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Artist Statement

I am exploring the intersections of nature, identity, and culture through forms that represent history and intersectional identity, especially connected to ancestry and immigration, in part to complicate and situate whiteness. My recent work examines our ancestors’ relationship to land through forms found in nature but referencing human relationships to nature. I appreciate these forms as metaphors for the continual construction of our identities across time, geographies, and stories.

The subject of this work "Bdote Forest Eye" is found on the ancestral and contemporary homelands of the Dakota people at Bdote, the confluence of the Mini Sota River and Wakpa Thanka (Mississippi) River, center of the Dakota creation story and site of Dakota genocide in 1862-63. One of my ancestors participated in that genocide. As a descendant, I take responsibility for truth-telling, relationship-building, and justice-doing in partnership with Dakota descendants. I see this "eye" as witness to historical tragedy and contemporary hope for the faces of our communities.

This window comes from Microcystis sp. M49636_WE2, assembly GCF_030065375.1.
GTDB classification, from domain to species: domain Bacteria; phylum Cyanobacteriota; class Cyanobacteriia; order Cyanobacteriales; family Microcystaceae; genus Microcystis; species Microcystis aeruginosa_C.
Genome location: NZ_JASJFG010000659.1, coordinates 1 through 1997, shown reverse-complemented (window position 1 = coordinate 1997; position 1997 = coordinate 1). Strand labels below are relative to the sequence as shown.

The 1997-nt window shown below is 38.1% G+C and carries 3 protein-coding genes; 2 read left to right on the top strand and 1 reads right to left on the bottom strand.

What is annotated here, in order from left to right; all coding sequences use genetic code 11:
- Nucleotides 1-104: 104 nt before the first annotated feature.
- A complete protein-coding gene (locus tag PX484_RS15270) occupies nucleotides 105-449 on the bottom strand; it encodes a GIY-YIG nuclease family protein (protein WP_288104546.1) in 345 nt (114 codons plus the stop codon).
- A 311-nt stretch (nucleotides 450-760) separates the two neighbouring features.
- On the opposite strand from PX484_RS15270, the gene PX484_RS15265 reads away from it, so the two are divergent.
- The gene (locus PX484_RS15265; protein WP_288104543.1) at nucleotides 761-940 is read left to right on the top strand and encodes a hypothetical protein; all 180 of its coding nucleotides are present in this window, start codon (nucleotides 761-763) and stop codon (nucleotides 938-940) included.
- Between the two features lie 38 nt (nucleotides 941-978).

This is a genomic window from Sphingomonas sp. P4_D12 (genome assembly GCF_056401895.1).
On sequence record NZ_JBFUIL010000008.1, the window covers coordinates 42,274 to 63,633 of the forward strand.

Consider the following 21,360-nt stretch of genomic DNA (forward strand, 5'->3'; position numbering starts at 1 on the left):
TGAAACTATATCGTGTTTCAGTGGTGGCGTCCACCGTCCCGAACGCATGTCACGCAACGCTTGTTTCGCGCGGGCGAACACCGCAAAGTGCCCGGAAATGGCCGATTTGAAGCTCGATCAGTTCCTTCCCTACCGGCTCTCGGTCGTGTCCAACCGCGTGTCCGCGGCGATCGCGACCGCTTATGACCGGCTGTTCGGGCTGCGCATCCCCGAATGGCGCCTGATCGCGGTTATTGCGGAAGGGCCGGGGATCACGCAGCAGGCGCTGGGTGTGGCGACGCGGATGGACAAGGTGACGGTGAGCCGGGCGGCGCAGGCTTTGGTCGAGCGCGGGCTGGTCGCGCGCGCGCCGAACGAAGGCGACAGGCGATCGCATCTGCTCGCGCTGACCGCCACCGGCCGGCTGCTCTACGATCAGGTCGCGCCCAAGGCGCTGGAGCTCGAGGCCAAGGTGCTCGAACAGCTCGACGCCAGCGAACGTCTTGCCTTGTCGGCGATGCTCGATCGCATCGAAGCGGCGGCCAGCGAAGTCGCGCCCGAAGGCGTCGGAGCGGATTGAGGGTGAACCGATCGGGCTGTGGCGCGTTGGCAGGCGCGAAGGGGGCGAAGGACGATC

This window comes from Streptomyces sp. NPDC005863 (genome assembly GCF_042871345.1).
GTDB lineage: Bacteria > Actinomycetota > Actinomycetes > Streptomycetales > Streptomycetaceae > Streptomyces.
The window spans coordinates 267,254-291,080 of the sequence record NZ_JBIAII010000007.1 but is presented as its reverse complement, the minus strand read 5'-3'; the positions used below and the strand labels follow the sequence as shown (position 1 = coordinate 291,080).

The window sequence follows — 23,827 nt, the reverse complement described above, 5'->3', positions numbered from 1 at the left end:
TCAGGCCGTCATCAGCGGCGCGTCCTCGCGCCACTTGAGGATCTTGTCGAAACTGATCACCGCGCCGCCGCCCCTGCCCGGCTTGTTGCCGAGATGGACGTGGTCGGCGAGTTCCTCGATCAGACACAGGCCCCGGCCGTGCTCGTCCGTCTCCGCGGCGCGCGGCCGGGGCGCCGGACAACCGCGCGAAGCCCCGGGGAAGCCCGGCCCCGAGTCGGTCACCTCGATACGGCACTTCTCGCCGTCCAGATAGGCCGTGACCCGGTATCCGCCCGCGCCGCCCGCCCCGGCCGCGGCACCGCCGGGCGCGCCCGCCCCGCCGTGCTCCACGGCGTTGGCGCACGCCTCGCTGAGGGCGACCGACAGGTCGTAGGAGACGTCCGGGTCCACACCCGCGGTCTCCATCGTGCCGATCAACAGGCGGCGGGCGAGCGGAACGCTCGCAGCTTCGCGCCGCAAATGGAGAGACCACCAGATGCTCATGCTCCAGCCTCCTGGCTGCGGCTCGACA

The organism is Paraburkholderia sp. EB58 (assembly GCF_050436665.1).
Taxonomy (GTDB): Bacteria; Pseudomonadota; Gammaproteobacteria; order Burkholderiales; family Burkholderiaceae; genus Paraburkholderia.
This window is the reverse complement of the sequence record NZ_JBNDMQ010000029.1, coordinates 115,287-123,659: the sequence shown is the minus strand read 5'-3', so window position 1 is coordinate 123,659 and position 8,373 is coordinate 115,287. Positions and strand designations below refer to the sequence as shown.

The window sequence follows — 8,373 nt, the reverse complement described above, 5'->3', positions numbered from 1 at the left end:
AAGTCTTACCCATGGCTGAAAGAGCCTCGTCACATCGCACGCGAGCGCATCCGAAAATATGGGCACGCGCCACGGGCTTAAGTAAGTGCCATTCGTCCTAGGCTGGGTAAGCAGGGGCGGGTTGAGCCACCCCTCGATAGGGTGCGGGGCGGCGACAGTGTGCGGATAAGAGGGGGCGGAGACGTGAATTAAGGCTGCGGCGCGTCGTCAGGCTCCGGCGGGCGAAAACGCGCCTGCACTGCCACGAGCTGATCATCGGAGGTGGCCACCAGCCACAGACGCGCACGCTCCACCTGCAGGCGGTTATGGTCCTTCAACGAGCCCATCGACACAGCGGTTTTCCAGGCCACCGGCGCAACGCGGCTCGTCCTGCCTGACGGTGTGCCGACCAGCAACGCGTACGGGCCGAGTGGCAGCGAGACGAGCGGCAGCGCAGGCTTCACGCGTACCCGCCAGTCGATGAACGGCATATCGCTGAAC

Artist Bio

I was trained as a sculptor at the College of St. Catherine under Peter Lupori and other teachers. I have facilitated murals for community groups and focus more recently on sculpture at the intersections of nature, identity, and culture. I am a professor of justice and peace studies who appreciates the way art can help us see differently and intervene creatively in pressing social problems. I also use my artwork to understand, evaluate, and make decisions about personal and social issues from grief and loss to exclusion and violence. Working with the artist collaborative #ArtIsMyWeapon has been a formative experience in re-purposing decommissioned guns to creatively address violence.

I exhibit primarily in community settings where artwork might interrupt assumptions and pose new questions, enacting inclusion through disruption. These have included the Minnesota State Fair, White Bear Center for the Arts, Hopkins Center for the Arts, the Wailoa Art Center in Hilo Hawaii, and public sculpture installations in Dubuque Iowa, or in Brooklyn Park, Saint Paul, and Delano Minnesota.

960 Payne | Saint Paul Floral

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